My second patient demonstrates the effect of selecting an implant which is the same width as her breast diameter. She chose a 390 cc saline-filled implant (incision at the areola), which increased her bra size two cups, to a full C cup. This implant is wider, and gives her more fullness and cleavage, without being too large for her frame. A D cup could be created by using an implant wider than her breast diameter.
Incision sites can be either through the bottom of the areola, the crease of the breast, or the armpit. The incisions are short (~1 inch), and fade well with time. The "belly-button" approach is not used by most plastic surgeons because of the increased likelihood of implant malposition, the "blind" nature of the procedure, and the possible trauma to the implant as it is passed through a metal tube.
I place all implants "visually", that is, I always see the entire pocket where the implant will reside. If the incision is in the armpit, I use an endoscope that projects an image of the pocket onto a computer screen. If the incision is along the areola, or in the crease of the breast, I use a specially adapted lighted retractor to completely see the pocket. Why is this important? Because this allows more exact formation of the pocket, more exact positioning of the implants, and I can make sure that there is absolutely no bleeding. Many plastic surgeons believe that bleeding, even a small amount, can contribute to the occurrence of capsular contracture, or tightening around the breast implant.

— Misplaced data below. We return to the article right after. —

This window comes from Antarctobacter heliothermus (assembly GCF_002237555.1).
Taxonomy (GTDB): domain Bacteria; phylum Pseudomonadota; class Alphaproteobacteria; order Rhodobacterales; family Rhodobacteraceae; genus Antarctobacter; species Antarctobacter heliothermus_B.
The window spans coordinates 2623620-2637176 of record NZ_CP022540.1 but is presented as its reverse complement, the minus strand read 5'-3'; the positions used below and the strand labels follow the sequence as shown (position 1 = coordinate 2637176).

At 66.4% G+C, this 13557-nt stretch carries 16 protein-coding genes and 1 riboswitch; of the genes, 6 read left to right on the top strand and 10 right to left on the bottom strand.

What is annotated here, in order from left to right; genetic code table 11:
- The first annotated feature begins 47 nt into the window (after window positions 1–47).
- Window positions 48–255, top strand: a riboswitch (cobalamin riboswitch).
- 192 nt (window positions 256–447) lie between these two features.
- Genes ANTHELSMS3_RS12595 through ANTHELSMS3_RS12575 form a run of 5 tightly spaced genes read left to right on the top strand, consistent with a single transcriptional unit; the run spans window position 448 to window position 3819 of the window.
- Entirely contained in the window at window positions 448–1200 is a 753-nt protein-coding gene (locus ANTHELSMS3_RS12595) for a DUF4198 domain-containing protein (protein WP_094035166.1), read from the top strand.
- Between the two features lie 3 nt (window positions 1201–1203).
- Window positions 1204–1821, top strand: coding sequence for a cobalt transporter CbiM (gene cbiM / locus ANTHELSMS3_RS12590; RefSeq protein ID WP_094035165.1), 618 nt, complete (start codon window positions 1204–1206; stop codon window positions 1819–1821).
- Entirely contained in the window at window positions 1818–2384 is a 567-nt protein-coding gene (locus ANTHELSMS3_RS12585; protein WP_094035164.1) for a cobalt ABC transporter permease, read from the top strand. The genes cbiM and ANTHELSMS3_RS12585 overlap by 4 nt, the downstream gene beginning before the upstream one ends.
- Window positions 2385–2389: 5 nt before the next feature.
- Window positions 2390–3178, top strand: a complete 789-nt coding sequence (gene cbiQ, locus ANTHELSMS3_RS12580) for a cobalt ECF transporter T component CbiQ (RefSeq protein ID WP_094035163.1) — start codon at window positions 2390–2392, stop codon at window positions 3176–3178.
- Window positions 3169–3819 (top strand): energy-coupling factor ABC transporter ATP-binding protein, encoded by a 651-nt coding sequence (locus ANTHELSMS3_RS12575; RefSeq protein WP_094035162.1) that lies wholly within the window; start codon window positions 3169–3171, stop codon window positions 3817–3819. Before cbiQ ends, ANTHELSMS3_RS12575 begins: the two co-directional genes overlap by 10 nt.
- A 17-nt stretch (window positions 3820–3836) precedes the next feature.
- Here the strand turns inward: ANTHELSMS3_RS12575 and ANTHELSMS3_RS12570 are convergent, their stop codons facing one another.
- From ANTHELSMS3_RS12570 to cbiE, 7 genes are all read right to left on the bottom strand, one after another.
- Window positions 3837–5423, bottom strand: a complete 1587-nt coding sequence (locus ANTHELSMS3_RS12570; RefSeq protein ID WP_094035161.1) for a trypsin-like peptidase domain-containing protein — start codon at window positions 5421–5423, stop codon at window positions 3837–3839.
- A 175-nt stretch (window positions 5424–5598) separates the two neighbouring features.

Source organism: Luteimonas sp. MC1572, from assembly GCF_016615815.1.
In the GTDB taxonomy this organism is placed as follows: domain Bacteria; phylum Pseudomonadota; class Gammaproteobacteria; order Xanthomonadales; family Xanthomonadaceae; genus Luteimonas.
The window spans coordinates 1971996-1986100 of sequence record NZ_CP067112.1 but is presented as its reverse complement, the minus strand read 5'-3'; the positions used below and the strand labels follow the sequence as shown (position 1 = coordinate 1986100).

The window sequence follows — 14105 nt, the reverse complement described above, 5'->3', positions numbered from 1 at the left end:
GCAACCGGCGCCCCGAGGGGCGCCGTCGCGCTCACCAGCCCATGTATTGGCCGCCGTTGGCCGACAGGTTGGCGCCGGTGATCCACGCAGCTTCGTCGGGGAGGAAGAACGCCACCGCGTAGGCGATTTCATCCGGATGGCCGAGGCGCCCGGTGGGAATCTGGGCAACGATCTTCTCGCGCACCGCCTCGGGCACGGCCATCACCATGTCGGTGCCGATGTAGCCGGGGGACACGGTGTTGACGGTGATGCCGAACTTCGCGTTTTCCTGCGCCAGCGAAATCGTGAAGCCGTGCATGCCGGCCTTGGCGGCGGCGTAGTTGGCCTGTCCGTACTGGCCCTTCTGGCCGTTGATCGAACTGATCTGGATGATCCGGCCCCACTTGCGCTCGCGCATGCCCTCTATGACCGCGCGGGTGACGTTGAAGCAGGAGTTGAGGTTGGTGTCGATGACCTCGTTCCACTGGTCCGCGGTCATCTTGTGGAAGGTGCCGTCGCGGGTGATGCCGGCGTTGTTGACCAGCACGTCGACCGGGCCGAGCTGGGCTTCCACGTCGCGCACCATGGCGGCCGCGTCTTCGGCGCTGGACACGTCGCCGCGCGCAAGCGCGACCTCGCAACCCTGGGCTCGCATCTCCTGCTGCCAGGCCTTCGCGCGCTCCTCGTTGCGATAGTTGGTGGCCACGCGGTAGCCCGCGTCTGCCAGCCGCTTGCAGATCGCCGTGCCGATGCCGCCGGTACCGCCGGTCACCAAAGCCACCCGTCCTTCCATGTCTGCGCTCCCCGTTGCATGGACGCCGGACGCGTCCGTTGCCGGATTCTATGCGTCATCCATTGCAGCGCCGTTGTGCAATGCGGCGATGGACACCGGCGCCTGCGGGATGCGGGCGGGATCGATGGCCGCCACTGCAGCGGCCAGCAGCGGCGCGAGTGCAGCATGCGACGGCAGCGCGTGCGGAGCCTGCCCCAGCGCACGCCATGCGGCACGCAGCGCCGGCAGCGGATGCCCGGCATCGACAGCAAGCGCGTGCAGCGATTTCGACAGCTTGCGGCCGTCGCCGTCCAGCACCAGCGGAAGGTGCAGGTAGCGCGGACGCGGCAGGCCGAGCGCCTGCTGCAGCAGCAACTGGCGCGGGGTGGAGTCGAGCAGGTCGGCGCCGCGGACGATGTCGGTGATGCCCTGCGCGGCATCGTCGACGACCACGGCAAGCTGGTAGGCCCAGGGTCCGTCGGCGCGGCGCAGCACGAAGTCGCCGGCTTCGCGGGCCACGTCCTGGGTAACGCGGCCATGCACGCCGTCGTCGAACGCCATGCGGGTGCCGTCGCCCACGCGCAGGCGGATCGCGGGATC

Silicone-gel implants are very popular. There are some definite advantages and disadvantages to these implants when compared to saline-filled implants. In general, silicone gel implants feel softer, more "natural", and may have less wrinkling. The less breast tissue you have to start with, the more you will feel the difference between silicone and saline implants. However, silicone gel implants may require more follow-up in the future (MRI scans are recommended every 2 years to evaluate the implants), and will need a longer scar for placement. The choice between saline and silicone is influenced by your anatomy and your desires. I will explain this during your consultation.